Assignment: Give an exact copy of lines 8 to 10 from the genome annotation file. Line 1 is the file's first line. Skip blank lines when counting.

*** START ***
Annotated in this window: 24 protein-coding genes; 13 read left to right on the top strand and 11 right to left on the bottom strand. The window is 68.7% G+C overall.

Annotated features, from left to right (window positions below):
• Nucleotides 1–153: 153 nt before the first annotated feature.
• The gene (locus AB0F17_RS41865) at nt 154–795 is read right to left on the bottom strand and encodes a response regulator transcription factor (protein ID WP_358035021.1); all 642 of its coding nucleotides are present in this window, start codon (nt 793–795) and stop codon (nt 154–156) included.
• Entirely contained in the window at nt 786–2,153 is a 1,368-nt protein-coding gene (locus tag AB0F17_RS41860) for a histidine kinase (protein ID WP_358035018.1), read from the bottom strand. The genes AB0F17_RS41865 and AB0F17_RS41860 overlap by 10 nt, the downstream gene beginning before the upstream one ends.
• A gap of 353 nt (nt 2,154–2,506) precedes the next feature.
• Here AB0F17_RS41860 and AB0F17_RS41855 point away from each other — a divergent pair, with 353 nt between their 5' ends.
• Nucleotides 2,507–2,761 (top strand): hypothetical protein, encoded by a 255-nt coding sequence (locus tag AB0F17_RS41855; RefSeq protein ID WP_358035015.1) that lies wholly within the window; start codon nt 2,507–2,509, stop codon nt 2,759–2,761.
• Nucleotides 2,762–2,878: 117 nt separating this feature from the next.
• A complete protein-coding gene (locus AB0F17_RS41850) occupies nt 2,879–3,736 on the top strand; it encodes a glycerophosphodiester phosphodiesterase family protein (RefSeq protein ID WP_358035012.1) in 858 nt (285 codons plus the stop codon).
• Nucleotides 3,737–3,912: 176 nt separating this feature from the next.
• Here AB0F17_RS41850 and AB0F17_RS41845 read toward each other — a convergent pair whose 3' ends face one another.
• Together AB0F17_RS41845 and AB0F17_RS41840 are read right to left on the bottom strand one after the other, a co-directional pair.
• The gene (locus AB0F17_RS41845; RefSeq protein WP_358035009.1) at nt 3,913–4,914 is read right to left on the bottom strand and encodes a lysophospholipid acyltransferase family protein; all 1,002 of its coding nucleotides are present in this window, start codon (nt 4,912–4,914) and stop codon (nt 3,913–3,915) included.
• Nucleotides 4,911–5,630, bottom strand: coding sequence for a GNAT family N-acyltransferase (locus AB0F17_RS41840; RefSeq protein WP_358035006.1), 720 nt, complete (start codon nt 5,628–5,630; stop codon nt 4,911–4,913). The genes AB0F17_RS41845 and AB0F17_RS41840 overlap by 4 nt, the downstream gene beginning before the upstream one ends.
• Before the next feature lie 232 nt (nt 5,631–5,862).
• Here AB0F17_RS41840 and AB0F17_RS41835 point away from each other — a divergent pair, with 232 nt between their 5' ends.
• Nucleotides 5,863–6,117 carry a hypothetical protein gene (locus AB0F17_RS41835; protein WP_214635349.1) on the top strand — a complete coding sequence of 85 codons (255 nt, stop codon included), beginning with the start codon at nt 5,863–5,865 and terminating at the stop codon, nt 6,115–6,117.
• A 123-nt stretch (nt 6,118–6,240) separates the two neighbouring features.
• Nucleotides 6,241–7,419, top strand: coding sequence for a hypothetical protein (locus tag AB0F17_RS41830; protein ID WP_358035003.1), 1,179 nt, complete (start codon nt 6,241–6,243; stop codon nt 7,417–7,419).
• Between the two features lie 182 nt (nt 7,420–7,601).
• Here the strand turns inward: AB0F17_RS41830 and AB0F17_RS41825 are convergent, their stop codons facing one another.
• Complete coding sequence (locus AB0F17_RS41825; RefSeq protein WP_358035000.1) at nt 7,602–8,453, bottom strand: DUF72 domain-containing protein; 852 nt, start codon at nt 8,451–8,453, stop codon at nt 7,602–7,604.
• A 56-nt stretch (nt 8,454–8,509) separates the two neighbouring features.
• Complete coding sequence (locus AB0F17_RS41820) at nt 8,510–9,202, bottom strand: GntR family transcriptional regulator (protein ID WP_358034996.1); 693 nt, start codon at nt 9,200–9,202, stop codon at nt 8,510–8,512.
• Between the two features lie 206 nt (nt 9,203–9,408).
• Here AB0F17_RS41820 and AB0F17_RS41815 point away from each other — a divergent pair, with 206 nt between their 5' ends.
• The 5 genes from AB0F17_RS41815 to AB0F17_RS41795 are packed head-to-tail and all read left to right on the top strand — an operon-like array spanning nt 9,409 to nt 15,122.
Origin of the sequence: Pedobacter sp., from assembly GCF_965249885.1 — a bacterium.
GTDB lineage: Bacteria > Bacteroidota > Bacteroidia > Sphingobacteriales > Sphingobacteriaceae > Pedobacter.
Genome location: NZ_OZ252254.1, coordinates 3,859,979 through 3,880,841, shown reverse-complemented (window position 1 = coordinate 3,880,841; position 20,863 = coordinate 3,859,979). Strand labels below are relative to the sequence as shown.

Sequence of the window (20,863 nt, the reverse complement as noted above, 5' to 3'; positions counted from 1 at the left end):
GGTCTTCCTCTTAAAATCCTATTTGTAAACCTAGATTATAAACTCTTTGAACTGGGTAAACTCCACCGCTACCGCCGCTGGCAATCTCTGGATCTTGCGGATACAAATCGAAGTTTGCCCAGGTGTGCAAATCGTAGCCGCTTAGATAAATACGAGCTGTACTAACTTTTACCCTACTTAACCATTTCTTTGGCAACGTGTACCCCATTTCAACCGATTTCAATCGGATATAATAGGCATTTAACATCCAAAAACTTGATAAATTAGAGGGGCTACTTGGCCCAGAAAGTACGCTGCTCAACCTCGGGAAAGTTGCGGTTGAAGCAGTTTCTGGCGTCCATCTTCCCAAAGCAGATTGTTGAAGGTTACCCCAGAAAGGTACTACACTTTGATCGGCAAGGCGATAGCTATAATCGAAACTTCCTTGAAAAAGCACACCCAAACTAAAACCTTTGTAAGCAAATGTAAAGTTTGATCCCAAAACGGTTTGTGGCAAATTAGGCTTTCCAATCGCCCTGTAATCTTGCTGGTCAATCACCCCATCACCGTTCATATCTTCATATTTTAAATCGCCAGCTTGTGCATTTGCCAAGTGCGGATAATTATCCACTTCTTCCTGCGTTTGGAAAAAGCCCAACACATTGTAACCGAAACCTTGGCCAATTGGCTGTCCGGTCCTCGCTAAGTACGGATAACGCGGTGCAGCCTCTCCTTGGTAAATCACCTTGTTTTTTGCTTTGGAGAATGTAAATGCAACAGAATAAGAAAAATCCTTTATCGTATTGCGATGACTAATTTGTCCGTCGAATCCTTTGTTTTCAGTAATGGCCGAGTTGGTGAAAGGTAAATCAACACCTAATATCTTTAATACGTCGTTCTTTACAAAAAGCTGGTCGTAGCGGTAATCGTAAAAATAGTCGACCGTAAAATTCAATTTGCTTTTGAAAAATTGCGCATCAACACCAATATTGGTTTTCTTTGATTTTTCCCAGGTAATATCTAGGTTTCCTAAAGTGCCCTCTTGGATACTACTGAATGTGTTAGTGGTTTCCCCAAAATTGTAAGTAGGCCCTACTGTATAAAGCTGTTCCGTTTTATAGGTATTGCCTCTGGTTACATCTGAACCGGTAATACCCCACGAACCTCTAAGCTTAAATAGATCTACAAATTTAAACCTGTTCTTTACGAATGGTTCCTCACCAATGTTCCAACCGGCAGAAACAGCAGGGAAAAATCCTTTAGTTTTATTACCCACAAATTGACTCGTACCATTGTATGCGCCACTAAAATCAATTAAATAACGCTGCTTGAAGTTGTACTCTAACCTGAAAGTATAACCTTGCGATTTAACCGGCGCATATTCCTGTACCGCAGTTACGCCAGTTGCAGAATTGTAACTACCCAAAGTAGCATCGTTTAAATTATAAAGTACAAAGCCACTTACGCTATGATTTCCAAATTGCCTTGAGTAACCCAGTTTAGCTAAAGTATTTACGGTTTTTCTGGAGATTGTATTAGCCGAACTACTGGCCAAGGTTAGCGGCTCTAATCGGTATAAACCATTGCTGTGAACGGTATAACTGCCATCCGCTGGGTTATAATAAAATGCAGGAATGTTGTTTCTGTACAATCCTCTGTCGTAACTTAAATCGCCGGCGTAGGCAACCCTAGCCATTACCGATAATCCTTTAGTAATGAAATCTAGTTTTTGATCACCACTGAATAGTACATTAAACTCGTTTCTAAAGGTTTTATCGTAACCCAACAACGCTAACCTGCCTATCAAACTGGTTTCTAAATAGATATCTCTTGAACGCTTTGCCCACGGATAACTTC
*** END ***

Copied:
• Nucleotides 2,507–2,761 (top strand): hypothetical protein, encoded by a 255-nt coding sequence (locus tag AB0F17_RS41855; RefSeq protein ID WP_358035015.1) that lies wholly within the window; start codon nt 2,507–2,509, stop codon nt 2,759–2,761.
• Nucleotides 2,762–2,878: 117 nt separating this feature from the next.
• A complete protein-coding gene (locus AB0F17_RS41850) occupies nt 2,879–3,736 on the top strand; it encodes a glycerophosphodiester phosphodiesterase family protein (RefSeq protein ID WP_358035012.1) in 858 nt (285 codons plus the stop codon).